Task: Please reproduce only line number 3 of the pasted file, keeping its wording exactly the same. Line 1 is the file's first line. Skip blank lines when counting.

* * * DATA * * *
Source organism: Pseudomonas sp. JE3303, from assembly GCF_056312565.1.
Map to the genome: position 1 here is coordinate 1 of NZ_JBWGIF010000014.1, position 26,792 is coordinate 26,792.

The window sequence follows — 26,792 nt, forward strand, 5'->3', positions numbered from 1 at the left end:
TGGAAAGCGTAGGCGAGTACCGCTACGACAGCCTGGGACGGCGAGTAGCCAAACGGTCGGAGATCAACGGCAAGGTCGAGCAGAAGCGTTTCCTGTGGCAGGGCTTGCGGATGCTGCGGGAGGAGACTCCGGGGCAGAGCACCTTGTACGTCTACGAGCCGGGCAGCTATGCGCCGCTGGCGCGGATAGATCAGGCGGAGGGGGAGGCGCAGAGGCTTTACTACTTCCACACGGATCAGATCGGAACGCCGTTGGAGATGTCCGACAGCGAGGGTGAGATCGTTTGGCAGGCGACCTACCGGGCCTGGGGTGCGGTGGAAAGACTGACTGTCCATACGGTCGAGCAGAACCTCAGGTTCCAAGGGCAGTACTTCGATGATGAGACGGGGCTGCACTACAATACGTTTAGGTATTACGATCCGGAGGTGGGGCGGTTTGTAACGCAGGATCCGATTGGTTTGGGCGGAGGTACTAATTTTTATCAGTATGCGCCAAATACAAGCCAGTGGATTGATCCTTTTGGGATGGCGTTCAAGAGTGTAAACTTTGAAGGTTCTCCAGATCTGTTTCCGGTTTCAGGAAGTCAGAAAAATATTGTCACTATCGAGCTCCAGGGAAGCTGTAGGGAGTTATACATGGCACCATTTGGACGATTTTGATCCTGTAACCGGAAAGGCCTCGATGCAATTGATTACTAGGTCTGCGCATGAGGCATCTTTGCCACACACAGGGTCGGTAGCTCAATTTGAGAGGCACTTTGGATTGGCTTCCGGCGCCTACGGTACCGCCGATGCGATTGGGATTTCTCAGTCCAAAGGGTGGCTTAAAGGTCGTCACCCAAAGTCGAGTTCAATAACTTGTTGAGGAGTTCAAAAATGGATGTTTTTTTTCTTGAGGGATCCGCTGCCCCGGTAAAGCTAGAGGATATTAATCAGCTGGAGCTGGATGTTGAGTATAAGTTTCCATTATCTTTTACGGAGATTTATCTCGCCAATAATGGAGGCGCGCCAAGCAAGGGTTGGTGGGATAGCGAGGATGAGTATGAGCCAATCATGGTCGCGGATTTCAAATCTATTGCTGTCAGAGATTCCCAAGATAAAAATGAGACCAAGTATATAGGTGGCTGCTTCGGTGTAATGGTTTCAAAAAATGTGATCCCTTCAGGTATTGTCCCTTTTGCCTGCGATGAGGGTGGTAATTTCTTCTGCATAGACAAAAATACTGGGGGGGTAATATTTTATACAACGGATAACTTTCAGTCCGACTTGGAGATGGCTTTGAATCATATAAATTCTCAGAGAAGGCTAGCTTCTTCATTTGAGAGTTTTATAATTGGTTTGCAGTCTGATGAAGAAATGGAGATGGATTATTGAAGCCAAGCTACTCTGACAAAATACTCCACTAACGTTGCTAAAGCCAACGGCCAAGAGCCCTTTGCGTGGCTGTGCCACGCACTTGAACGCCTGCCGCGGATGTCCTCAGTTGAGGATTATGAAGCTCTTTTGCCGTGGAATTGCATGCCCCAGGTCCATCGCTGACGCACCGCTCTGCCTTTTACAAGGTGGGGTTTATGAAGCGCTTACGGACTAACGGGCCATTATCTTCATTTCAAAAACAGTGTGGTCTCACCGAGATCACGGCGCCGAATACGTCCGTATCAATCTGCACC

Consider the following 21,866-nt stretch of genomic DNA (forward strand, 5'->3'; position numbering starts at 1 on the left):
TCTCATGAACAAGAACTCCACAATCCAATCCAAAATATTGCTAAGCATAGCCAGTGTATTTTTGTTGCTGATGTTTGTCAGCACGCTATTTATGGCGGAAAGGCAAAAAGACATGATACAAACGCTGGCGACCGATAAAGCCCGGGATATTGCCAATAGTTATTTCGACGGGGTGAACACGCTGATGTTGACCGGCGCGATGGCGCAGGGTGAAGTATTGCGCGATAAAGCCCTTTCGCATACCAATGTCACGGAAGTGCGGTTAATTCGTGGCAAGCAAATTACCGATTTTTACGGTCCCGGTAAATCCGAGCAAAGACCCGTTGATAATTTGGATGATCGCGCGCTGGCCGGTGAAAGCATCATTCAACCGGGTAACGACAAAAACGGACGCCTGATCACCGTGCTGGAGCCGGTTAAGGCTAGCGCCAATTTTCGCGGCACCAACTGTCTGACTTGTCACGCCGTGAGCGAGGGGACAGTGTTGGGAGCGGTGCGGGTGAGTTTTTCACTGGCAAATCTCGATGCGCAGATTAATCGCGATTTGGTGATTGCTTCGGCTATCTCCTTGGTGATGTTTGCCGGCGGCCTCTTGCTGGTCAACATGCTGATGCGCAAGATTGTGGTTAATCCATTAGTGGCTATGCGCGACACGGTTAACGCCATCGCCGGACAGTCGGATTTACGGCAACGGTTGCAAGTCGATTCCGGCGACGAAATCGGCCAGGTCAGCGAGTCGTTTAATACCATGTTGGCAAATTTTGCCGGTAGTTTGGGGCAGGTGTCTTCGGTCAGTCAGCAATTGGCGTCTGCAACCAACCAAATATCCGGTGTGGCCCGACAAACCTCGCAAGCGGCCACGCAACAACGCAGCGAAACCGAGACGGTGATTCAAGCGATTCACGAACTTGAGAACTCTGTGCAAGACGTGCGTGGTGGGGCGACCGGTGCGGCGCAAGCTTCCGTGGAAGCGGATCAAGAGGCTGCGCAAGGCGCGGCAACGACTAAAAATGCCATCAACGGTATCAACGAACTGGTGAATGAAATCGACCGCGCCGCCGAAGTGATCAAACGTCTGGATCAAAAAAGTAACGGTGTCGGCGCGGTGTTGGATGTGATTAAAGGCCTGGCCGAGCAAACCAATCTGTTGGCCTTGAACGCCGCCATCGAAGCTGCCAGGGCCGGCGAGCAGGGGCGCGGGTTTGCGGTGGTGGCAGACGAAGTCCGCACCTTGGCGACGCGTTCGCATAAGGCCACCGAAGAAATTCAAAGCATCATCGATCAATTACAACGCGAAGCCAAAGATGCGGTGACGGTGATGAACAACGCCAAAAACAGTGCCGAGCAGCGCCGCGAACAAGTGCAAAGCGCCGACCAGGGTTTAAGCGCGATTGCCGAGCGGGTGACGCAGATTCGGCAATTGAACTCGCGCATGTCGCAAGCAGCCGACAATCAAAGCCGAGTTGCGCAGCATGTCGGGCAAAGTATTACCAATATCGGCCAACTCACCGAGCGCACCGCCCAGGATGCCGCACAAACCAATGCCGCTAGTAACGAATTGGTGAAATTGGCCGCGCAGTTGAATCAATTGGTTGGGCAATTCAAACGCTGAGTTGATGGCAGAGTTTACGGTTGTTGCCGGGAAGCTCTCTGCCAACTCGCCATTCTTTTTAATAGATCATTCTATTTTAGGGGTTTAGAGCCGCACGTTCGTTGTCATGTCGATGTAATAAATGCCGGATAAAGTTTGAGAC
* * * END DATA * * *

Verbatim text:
The window sequence follows — 26,792 nt, forward strand, 5'->3', positions numbered from 1 at the left end: